It may be on the brightest comets we've seen in years.
It's one of the few "naked-eye comets" of the 21st century, meaning it can be seen without a telescope. By mid-July, the comet will be visible at dusk in the northwest horizon.
The icy, near-earth object, whose official name is Comet C/2020 F3 NEOWISE, closely approached the sun on July 3 and will pass by Earth at a distance of 64 million miles on its route back to the outer parts of the solar system this month, according to the National Aeronautics and Space Administration.
A spectacular image was captured of NEOWISE by the Parker Solar Probe on July 5. NASA scientists estimate it to be about three miles wide.
"They're collections of rock and dust, all bound together with frozen ices and gases", he said.
"The lower tail, which appears broad and fuzzy, is the dust tail of comet NEOWISE - created when dust lifts off the surface of the comet's nucleus and trails behind the comet in its orbit".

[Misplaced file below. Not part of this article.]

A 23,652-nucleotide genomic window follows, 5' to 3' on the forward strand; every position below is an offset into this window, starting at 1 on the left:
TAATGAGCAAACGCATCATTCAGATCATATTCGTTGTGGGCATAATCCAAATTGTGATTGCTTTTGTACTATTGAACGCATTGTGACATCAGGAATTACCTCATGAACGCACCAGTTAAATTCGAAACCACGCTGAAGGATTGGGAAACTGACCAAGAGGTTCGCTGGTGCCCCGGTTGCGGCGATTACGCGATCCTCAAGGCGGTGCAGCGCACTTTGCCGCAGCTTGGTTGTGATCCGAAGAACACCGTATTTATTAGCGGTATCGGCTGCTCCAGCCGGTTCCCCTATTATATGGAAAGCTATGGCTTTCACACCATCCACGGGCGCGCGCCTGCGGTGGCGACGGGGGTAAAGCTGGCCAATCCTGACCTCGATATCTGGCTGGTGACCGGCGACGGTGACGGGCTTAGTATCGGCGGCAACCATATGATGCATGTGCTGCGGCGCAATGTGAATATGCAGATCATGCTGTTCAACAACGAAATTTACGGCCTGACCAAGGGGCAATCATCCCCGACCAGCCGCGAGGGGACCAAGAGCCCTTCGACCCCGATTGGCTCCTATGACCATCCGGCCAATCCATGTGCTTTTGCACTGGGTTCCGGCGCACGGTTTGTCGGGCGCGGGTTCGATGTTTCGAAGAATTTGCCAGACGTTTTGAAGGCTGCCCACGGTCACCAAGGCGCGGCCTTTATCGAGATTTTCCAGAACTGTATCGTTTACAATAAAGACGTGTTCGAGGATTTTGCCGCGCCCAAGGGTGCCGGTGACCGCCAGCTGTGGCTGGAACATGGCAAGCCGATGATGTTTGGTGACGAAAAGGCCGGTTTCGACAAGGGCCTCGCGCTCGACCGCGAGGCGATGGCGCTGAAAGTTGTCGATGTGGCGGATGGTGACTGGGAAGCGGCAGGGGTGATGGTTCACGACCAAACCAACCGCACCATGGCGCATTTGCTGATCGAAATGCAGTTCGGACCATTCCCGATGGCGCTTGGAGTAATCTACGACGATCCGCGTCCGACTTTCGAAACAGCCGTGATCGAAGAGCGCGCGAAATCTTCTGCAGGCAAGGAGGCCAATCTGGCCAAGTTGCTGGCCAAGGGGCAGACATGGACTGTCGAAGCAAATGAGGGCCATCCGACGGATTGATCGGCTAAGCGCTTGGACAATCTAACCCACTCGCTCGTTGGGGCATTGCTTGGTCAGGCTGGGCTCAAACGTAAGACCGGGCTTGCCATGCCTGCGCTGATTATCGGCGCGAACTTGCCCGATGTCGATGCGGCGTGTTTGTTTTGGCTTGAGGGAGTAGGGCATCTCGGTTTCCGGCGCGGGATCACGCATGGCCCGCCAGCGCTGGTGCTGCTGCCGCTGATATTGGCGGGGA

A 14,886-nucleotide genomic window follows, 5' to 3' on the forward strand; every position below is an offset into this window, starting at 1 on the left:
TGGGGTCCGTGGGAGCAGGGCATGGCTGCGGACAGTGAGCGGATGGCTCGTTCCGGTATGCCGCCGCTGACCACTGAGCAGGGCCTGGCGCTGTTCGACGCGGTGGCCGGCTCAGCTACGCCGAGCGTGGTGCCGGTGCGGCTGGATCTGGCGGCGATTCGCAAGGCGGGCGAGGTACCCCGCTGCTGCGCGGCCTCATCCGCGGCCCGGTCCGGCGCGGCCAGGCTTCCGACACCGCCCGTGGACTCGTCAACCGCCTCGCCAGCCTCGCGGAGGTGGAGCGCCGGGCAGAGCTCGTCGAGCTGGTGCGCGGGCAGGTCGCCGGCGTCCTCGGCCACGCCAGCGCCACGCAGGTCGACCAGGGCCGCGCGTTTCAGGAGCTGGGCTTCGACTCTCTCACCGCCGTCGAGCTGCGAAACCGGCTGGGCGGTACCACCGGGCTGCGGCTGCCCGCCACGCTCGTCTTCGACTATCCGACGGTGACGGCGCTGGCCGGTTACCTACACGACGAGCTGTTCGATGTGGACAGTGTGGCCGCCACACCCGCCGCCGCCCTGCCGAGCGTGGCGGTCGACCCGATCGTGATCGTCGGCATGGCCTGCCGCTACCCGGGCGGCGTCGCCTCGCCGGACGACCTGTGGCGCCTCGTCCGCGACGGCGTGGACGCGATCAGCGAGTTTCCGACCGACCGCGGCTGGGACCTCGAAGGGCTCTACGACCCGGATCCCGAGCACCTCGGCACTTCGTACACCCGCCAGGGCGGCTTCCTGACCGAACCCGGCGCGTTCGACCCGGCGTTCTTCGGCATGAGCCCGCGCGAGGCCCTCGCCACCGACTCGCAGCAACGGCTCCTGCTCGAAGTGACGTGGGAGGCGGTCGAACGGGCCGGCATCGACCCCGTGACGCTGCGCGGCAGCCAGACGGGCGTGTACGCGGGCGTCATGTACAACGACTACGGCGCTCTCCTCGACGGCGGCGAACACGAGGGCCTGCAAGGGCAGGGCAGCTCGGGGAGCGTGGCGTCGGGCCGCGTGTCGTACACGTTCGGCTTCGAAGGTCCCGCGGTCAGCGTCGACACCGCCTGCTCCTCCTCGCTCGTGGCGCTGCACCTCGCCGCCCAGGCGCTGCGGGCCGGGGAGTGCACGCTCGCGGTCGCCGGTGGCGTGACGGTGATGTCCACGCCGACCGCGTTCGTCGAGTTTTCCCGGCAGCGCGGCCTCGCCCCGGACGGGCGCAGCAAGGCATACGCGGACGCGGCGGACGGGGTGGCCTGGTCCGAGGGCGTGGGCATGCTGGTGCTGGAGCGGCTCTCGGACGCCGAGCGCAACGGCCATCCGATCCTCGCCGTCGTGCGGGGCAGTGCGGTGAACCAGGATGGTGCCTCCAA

The tail of the comet will fan out away from the sun.
Comet Neowise swept within Mercury's orbit a week ago.
Astronomer John Bortle said the comet's increase in brightness could mean the sun's heat has reached volatile pockets near the nucleus.
"Observers all over the world are racing to see the natural fireworks display before the comet speeds away into the depths of space", NASA said in a statement.
A video from the ISS of Comet Neowise rising above the Earth has also been released on YouTube.
"As soon as we saw how close it would come to the sun, we had hopes that it would put on a good show", University of Arizona astrophysicist Amy Mainzer, the principal investigator for NASA's Neowise mission, told NBC News.